• if it doesn't, you have to check to make sure it is on the "safe" side of the line (just check the y coordinates too)

-if a line segment in the polygon has all vertexes in the "safe bucket" you can ignore it.

-reverse the polarity so you are "right oriented" for the second polygon.

• 1) How do I programatically eliminate those edges? 2) That's the third case illustrated above. – Scottie T Apr 15 '09 at 19:03
• Your edge elimination method seems like it might not work if the amount of overlap is very high. – Scottie T Apr 16 '09 at 15:34
• It gives more information than you need (the minimum distance b/w two N-dimensional convex polytopes, not just whether that distance is 0 (collision) or not), but there's not a significant performance overhead for doing so. The MollyRocket link has a good intuitive explanation. – Matt J Apr 15 '09 at 21:17
• This answer references great information, but you really should split each link into separate sentences or at least use a bulleted list. – Noah May Apr 17 at 1:05

Your test cases should work, since you're checking the case where the polygons don't intersect at all (completely outside or completely inside), as well as where there is any form of partial intersection (edges intersect always if there is overlap).

For testing, I would just make sure to test every potential combination. The one missing above from what I see is a single edge shared, but one poly contained in the other. I would also add tests for some more complex poly shapes, from tri -> many sided, just as a precaution.

Also, if you had a U shaped poly that completely surrounded the poly, but didn't overlap, I believe your case would handle that, but I would add that as a check, as well.

• Thanks. I do indeed to test with complex shapes, not the rectangles I've drawn here. They're just easier to draw. All of my polygons are convex, though, so I don't have any U-shapes. – Scottie T Apr 15 '09 at 19:14
• Your algorithm should work fine. The algorithm referenced by MaxVT may be faster, but yours should work. It should handle non-convex polys just as easily, too. – Reed Copsey Apr 15 '09 at 19:38
• Yeah i like this algorithm also. I am testing very small shapes (quadrilaterals and triangles) so it's easier to just test if every edge can be a separating axis. probably faster too. – John Henckel Dec 23 '16 at 23:01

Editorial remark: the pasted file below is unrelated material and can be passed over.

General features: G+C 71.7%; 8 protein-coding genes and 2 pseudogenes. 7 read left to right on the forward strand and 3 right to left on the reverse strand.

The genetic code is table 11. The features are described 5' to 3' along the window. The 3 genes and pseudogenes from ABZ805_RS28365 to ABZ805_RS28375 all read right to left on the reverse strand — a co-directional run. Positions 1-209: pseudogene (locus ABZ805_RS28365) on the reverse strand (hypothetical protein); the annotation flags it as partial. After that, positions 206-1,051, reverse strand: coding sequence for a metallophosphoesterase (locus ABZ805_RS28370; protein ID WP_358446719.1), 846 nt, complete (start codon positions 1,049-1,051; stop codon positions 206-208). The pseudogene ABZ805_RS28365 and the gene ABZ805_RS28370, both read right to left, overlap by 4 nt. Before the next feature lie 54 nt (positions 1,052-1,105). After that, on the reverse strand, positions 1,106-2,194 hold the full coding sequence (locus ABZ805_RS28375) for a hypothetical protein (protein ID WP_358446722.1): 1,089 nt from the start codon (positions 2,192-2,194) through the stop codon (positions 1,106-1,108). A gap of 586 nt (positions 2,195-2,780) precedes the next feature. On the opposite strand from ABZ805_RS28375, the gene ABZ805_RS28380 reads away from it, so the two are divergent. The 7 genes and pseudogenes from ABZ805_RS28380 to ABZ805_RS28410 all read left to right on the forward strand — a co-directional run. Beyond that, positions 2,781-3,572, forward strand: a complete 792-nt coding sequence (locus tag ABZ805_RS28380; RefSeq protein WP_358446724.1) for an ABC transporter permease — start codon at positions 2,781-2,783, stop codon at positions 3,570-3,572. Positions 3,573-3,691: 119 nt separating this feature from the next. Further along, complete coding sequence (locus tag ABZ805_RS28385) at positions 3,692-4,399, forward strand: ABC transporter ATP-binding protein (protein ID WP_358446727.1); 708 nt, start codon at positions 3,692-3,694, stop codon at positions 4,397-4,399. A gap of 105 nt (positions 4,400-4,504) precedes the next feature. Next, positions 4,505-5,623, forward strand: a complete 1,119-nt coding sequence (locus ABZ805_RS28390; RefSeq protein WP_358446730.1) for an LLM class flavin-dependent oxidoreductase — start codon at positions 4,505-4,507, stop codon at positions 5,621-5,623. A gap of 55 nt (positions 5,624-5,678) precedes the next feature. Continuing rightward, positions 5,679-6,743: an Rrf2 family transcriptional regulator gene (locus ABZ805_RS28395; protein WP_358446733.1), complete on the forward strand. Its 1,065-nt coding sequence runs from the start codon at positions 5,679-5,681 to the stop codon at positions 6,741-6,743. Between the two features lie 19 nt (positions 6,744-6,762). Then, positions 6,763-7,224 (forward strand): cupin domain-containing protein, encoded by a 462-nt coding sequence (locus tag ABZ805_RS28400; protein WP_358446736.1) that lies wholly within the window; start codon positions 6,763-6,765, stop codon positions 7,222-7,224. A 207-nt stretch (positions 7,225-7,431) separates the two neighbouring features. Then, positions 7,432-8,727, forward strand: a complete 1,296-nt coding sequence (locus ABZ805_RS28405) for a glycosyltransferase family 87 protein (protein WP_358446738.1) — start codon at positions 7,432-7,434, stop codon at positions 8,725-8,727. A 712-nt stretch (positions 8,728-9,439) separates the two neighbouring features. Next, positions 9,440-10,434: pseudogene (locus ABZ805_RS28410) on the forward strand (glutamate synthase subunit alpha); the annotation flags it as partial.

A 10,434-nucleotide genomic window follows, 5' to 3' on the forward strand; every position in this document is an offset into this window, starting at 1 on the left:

Since altCognito already gave you a solution, I'll only point out an excellent book on computational geometry that might interest you.

• Thanks, I have come across that in my searching, and I'm considering purchasing it. I have already borrowed another comp. geom. book from another programmer. – Scottie T Apr 15 '09 at 19:08

Here's an idea:

• Find the center point of each polygon

• Find the two points of each polygon closest to the center point of the other. They will be adjacent points in convex polygons. These define the nearest edge of each polygon, let's call the points {A, B} and {Y, Z}

• Find the intersection of lines AB and YZ. If the line segments cross (the intersection on AB lies between A and B), your polygons intersect. If AB and XY are parallel ignore this condition, the next step will trap the problem.

• There is one more case you need to check for, which is when the polygons intersect heavily enough that AB and XY are completely past each other and don't actually intersect. To trap this case, calculate the perpendicular distances of AB and XY to each polygons center points. If either center point is closer to the opposite polygon's line segment your polygon overlap heavily.

• I down-voted this answer because the second bullet is not correct, according to the following concrete example using two convex quadrilaterals: Quad #1: {-50, 3} {0, 4} {50, 3} {0, 2}; Quad #2: {-1, -1} {-1, 1} {1, 1} {1, -1}. The center of Quad #2 is the origin, and the two nearest points are {0, 2} and {0, 4}, respectively, which are NOT adjacent points in Quad #1. – Jeff G Jan 29 '15 at 18:04

There are several ways to detect intersection and / or containment between convex polygons. It all depends on how efficient you want the algorithm to be. Consider two convex polygons R and B with r and b vertices, respectively:

1. Sweep line based algorithm. As you mentioned you can perform a sweep line procedure and keep the intervals resulting from the intersection of the polygons with the sweeping line. If at any time the intervals overlap, then the polygons intersect. The complexity is O((r + b) log (r + b)) time.
2. Rotating Callipers based algorithm. See here and here for more details. The complexity is O(r + b) time.
3. The most efficient methods can be found here and here. These algorithms take O(log r + log b) time.